width=332Home Depot Inc reported a better-than-expected quarterly profit and boosted its earnings forecast for the year after it saw strong demand for gardening products and energy-efficient appliances.

The news from the top U.S. home-improvement chain came a day after rival Lowe's Cos gave a disappointing profit forecast for the rest of the year, despite strong quarterly results.

Home Depot raised its forecast for net earnings from continuing operations to $1.88 a share from $1.79. Analysts were expecting $1.87 a share. Its shares rose O.4 percent in premarket trading.

Both chains had a strong spring selling season as many U.S. consumers spruced up lawns and gardens and sought to benefit from a federal stimulus for energy-efficient appliances.

Also more consumers are showing a renewed interest in investing in their homes after a long hiatus.

But Lowe's had dampened hopes for a robust U.S. economic recovery in the second half of 2010, calling it a year of transition for the home improvement industry and indicating investors will have to wait until 2011 for significant growth.

Sanford C. Bernstein analyst Colin McGranahan, who has a market perform on both stocks, said Home Depot's forecast was much better than Lowe's. Lowe's had given a lackluster second-quarter outlook and the mid-point of its full-year forecast was below his expectations.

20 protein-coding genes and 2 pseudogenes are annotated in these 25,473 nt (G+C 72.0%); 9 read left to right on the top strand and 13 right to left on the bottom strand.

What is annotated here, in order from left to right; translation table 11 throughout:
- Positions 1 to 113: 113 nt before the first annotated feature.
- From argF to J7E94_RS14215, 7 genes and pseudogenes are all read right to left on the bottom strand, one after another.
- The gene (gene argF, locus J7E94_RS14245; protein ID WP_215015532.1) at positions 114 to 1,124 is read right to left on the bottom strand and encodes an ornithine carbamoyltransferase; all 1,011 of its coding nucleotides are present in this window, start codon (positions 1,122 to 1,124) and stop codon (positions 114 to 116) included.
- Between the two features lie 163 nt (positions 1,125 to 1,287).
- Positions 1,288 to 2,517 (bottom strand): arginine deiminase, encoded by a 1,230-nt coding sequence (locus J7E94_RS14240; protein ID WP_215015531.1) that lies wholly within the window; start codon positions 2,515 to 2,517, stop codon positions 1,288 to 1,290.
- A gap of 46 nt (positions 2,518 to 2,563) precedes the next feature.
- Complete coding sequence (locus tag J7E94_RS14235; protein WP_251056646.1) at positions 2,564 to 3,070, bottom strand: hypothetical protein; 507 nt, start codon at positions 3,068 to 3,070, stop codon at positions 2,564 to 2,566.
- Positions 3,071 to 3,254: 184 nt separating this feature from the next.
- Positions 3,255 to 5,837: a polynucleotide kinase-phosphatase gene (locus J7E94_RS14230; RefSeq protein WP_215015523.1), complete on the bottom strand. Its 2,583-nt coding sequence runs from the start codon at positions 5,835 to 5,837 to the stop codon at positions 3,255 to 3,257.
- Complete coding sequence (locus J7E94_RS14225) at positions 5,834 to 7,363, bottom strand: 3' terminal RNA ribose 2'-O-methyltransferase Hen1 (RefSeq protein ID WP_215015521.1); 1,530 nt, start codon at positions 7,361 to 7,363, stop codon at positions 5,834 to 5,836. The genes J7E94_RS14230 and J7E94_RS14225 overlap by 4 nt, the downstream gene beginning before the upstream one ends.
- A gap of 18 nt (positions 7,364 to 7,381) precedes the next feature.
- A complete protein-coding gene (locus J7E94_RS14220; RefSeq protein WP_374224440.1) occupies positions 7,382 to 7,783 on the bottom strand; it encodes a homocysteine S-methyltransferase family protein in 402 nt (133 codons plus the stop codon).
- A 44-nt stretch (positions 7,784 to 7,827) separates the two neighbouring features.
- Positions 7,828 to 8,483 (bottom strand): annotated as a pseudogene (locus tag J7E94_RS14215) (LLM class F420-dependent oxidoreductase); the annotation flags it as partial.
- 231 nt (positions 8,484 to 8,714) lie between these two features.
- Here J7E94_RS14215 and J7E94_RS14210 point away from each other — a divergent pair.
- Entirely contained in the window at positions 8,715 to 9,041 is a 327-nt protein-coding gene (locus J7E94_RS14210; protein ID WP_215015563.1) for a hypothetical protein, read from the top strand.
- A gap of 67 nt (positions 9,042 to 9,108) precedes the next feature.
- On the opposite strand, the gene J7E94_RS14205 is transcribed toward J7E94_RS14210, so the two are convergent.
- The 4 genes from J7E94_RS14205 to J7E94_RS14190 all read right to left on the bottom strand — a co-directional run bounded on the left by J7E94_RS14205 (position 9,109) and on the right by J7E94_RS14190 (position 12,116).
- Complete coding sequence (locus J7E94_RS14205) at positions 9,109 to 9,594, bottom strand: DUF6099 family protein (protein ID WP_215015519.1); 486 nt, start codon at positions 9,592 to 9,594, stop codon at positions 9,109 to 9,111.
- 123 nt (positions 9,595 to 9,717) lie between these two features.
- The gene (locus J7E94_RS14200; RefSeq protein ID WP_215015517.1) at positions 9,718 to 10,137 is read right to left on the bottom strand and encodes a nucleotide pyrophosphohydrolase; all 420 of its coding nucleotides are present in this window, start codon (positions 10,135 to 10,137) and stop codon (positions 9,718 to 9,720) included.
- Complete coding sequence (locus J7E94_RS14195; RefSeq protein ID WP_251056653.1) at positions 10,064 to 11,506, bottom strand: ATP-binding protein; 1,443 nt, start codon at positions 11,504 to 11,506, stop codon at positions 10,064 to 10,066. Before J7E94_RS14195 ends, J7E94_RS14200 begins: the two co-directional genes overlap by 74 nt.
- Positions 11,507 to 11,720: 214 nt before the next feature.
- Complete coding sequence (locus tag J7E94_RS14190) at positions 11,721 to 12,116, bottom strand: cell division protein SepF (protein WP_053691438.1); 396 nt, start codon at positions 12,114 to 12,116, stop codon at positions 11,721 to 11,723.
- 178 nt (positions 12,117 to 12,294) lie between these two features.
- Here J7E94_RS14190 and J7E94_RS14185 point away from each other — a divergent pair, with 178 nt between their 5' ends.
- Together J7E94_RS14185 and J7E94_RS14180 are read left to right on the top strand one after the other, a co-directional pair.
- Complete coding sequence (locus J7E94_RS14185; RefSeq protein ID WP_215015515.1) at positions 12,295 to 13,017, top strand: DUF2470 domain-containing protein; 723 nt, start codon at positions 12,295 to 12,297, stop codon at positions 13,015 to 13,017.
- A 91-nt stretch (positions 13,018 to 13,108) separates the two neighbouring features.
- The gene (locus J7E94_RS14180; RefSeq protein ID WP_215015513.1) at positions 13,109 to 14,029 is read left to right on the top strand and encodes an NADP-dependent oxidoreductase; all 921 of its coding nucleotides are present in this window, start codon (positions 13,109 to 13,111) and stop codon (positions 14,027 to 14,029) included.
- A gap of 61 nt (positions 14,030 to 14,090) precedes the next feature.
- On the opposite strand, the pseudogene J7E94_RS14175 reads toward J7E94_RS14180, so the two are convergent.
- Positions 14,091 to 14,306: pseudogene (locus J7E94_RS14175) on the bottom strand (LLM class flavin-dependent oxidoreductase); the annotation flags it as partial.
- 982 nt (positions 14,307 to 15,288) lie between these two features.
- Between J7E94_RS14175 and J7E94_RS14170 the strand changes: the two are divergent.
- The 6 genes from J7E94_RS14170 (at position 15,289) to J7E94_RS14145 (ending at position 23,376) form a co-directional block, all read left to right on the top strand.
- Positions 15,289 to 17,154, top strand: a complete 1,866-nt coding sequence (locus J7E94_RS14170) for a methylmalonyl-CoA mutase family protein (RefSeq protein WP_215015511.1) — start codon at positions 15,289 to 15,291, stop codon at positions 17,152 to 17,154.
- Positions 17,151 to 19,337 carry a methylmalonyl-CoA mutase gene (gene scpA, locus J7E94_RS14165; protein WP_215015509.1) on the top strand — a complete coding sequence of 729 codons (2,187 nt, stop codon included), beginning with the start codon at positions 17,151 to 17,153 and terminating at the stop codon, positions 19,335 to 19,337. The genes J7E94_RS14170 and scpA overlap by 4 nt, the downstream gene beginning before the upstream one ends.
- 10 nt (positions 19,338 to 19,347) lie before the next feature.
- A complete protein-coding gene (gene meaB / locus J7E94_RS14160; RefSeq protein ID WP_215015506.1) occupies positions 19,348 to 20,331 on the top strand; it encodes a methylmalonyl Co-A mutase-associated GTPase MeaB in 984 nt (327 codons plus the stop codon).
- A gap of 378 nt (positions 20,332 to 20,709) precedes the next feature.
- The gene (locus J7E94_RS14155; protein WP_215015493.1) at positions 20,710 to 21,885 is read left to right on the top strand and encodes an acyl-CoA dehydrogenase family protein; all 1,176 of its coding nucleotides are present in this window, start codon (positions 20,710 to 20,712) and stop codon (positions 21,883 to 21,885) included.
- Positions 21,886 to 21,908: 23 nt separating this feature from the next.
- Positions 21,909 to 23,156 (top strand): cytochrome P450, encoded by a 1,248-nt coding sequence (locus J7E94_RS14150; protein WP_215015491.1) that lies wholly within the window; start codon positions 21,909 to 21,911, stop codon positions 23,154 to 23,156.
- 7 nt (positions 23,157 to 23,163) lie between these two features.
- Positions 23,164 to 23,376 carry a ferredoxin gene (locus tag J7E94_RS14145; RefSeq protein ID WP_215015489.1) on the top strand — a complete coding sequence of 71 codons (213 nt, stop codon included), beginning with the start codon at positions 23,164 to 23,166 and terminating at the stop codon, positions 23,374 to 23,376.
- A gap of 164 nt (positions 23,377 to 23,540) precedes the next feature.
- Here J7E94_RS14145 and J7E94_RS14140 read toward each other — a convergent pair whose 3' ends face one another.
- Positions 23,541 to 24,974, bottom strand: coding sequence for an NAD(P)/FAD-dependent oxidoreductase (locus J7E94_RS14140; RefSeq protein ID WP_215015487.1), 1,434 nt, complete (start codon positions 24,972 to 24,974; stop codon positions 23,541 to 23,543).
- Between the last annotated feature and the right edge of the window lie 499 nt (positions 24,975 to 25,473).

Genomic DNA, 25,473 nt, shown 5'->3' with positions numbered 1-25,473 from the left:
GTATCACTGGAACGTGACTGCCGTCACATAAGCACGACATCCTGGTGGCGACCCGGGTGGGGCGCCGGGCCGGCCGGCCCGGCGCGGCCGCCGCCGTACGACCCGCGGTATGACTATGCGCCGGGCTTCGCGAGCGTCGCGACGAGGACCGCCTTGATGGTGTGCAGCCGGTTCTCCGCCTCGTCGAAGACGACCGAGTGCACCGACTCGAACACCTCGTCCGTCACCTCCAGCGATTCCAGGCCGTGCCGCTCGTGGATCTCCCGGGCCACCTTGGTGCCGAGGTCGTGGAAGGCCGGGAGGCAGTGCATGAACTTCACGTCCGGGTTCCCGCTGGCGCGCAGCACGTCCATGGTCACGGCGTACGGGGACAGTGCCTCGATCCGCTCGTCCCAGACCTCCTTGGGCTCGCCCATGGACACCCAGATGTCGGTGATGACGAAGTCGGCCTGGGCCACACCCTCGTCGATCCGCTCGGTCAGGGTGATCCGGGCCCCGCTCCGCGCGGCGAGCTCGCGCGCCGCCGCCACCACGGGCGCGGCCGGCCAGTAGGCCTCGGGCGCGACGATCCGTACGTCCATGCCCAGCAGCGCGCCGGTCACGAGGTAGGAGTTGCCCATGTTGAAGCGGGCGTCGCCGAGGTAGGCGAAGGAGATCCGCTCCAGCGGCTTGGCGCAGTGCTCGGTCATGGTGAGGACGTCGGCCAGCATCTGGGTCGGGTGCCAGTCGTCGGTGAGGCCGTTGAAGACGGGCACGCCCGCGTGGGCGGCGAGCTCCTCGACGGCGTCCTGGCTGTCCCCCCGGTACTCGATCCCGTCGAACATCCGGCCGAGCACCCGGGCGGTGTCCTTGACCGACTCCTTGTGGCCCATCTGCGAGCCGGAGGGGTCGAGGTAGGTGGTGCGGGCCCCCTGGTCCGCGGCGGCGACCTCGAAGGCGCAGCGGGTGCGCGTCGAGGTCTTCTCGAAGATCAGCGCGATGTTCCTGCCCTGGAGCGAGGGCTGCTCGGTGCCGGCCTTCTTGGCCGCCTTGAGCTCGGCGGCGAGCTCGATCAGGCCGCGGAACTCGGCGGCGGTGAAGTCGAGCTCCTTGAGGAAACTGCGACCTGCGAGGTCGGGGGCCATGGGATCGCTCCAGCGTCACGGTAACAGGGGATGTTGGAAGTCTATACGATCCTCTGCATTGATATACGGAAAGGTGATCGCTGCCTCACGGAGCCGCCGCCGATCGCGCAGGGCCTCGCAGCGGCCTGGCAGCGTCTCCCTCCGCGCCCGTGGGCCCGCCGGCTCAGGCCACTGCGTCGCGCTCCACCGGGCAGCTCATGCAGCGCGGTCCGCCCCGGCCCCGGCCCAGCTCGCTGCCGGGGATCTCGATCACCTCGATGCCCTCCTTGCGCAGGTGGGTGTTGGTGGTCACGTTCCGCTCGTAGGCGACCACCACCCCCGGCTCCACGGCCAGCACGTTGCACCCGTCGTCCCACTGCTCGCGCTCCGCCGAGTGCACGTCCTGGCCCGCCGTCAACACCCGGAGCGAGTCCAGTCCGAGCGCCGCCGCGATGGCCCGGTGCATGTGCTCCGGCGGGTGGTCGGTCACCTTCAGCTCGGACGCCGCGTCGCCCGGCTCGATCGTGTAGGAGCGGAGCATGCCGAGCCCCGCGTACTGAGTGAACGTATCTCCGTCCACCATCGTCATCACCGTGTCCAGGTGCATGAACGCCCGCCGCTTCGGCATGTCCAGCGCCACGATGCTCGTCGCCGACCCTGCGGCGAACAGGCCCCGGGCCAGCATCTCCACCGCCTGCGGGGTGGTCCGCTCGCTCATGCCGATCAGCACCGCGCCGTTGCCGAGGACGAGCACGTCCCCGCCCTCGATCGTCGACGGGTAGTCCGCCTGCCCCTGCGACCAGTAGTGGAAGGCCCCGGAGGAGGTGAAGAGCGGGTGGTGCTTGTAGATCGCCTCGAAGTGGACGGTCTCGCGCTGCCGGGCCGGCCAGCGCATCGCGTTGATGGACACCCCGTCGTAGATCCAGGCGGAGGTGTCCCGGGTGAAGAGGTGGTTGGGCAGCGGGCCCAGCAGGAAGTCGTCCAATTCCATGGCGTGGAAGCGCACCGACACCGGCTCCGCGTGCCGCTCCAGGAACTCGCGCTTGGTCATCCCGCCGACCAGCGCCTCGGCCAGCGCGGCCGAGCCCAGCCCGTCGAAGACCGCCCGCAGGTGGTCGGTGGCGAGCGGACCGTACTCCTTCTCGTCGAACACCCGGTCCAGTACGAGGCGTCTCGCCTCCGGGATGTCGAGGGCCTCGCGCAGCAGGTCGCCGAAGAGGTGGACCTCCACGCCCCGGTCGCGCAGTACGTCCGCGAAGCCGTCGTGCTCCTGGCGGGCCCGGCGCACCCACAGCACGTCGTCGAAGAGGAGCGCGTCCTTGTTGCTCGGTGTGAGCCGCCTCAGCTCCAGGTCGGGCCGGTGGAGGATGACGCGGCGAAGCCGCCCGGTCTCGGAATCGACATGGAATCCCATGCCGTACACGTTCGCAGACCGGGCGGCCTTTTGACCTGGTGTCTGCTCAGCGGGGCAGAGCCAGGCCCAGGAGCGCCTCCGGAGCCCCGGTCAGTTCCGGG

McGranahan added that both stocks were already pricing in the recovery. UBS analyst William Truelove doubted the strength of the forecast.

The sales outlook ... appears to us as only reflecting the first-quarter performance, suggesting the outlook for the rest of the year remains unchanged, he said in an early note.

For the full year, Home Depot expects sales to increase about 3.5 percent, up from a prior view of a 2.5 percent rise.

Home Depot's net income rose to $725 million, or 43 cents a share, in the first quarter ended on May 2 from $514 million, or 30 cents a share, a year earlier.

Excluding items, the profit was 45 cents a share, beating the analysts' average forecast of 40 cents.

Sales rose 4.3 percent to $16.86 billion, exceeding Wall Street expectations of $16.37 billion. Same-store sales for the first quarter were up 4.8 percent, with sales at its U.S. stores open for at least a year up 3.3 percent

(Reporting by Dhanya Skariachan; Editing by Lisa Von Ahn, Dave Zimmerman)